In Split, the latest psychological thriller from writer-director M. Night Shyamalan, James McAvoy plays Kevin, “a sufferer of dissociative personality disorder” who kidnaps teenage girls and subjects them to a variety of torments, the specifics of which stem from Kevin’s 24 distinct personalities: a petulant nine-year-old, a devout churchgoer, something called “The Beast.” For defenders of the beleaguered auteur, few conceits better suit Shyamalan than a violent internal battle amongst warring personalities. After the release of The Lady in the Water, whose singular awfulness belongs more the realm of physics, drawing all Shyamalan films–before and after–toward it like a kind of gravity, the director has cycled through a number of artistic styles, none of them befitting his particular talents. Whereas his early work combined aspects of Spielberg and Hitchcock to produce a unique brand of allegorical blockbuster (surprisingly earnest, psychologically acute), recent years have seen Shyamalan cast as a big-budget director for hire, anonymously interpreting others’ stories to the detriment of all. His last film, The Visit, was memorable mostly for its competence, but there were a few encouraging signs of Shyamalan’s former promise. You could hear the faintest hint of his voice, screaming through the cacophony of those he’d been made to imitate. With Split, that voice seems to be getting louder. Why the fuck have I seen every M. Night Shyamalan movie? Here are all of them, ranked from worst to first.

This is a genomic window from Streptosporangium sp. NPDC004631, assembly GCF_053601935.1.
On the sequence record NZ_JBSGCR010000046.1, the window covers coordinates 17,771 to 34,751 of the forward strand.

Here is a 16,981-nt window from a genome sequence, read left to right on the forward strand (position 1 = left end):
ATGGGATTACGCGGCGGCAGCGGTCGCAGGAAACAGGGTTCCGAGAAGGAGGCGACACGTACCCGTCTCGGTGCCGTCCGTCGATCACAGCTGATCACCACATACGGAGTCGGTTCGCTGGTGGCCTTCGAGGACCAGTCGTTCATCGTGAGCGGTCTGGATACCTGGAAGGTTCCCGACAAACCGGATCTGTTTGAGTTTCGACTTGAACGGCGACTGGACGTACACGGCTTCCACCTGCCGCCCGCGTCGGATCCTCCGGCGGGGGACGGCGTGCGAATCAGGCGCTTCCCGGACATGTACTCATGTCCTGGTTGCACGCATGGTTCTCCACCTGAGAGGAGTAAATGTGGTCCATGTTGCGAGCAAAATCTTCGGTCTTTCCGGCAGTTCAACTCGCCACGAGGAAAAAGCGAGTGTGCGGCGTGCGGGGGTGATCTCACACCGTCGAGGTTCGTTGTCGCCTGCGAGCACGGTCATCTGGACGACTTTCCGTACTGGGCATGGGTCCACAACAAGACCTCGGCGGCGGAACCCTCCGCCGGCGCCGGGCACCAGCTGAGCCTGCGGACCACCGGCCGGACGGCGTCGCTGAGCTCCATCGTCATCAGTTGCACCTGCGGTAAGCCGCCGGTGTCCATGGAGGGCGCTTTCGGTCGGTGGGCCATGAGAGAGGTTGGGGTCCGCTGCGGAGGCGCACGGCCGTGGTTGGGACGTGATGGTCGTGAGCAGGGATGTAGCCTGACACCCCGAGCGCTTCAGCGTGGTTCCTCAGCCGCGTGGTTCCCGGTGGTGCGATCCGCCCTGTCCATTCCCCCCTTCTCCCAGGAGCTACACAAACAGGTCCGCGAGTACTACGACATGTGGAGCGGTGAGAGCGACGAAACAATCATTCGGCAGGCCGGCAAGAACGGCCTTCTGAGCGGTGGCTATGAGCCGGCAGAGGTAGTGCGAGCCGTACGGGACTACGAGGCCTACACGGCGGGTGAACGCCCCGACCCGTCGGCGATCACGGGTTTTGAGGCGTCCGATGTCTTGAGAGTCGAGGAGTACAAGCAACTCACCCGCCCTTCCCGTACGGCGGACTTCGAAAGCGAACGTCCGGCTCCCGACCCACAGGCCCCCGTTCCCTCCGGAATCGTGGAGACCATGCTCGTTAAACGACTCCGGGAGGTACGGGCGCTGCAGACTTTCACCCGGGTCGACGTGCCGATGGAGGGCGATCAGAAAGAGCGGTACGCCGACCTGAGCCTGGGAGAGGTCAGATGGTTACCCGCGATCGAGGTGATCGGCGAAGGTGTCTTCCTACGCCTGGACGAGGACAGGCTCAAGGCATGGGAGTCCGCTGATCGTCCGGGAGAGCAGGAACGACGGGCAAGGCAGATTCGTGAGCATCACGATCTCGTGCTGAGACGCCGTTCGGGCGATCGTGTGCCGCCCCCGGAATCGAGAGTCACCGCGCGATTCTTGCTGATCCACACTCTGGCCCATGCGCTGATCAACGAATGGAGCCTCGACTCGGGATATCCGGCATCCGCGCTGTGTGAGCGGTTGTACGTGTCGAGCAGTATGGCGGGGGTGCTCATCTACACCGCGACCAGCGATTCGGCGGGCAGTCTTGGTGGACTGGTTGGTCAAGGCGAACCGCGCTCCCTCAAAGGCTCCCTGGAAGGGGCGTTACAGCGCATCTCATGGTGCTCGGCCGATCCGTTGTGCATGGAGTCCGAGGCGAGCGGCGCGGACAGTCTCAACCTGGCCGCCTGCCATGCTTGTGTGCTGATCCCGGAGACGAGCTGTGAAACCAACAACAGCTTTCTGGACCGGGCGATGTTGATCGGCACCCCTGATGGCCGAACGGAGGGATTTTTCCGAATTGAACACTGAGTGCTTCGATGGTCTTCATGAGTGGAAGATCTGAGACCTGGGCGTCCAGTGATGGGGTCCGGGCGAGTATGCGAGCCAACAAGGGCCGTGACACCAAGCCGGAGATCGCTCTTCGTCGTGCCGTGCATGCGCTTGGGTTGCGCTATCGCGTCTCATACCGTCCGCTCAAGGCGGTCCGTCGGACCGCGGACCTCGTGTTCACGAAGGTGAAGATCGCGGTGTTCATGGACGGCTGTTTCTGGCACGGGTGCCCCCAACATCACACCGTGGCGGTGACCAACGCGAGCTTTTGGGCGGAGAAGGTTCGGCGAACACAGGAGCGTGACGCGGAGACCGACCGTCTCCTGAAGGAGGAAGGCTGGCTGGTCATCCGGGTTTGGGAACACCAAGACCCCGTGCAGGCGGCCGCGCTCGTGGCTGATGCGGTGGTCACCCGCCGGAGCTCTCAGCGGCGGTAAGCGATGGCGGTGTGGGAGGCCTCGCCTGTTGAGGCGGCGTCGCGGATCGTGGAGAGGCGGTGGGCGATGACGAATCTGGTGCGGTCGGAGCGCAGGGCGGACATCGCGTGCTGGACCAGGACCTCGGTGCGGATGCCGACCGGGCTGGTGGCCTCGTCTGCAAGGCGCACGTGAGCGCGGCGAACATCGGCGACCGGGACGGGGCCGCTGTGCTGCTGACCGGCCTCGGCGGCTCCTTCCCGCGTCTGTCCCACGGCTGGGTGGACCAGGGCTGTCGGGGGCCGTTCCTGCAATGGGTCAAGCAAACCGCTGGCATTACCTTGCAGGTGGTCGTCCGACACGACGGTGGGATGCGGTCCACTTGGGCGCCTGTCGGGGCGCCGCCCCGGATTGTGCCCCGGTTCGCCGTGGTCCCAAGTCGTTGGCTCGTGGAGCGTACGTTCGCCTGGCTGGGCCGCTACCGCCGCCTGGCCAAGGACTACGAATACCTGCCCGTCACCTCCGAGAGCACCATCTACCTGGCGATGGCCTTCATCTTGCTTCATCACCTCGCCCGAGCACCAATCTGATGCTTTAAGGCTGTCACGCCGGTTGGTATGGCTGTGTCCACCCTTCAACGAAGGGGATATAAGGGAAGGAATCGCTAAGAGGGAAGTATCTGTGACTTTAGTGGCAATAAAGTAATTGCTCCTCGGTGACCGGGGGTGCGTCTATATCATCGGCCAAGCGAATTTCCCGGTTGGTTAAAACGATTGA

Worst to First: M. Night Shyamalan Movies
The Last Airbender
Perceivable only by masochists, The Last Airbender presents its viewer with a window onto a hell hitherto unimaginable, a torturous series of sounds and images stolen fresh from the nightmares of a madman. To watch this movie in its entirety is to know every last contour of oblivion.
After Earth was based on a piece of Scientology fan fiction written by Will Smith. His character’s name in the film is Cypher Raige.
The Lady in the Water
Like Heaven’s Gate and Southland Tales, The Lady in the Water falters under the weight of its own unrealizable ambitions, collapsing into a black hole that consumes what few positive attributes it offered, seemingly along with the sanity of its creator. A decade after its release, it nevertheless remains a fascinating artifact of artistic folly, proof that the pursuit of an un-compromised vision can obliterate not just the vision, but the self. Southland Tales is a good movie.
A single mother sends her two teenage children to meet their estranged grandparents for the first time. With a handful of principals and even fewer locations, The Visit is a simple premise capably executed, which is a major accomplishment for Shyamalan at this point.
While the intentionality of its camp is debatable, The Happening puts forth a number of indelibly ruthless visuals, along with a potent allegory for humanity’s gradual mass suicide by way of climate change.
The Sixth Sense
Few blockbusters are as multivalent as The Sixth Sense, a film that persists in the cultural imagination by virtue of both its ingenious narrative twist and its clever exploration of the craft of filmmaking. Shyamalan understood the eerie power of seeing the dead on film, and literalized the act in his fiction as a means to force engagement from a disinclined audience, those who refuse to see the obvious painful truth right before their eyes.
The best superhero movie of them all.
The colonial settlers of The Village have always had a gentle understanding with the creatures who live beyond their borders. Perilously disregarded to this day, Shyamalan’s most accomplished film pushes past critiques of American utopianism and isolationism to interrogate how individuals construct meaning in a society built on fictions. (Twist: We can’t.) More necessary than ever, The Village demonstrates that the fragile state known as peace is always a product of concealed oppression, mass deception, and the primacy that faith assumes over reason.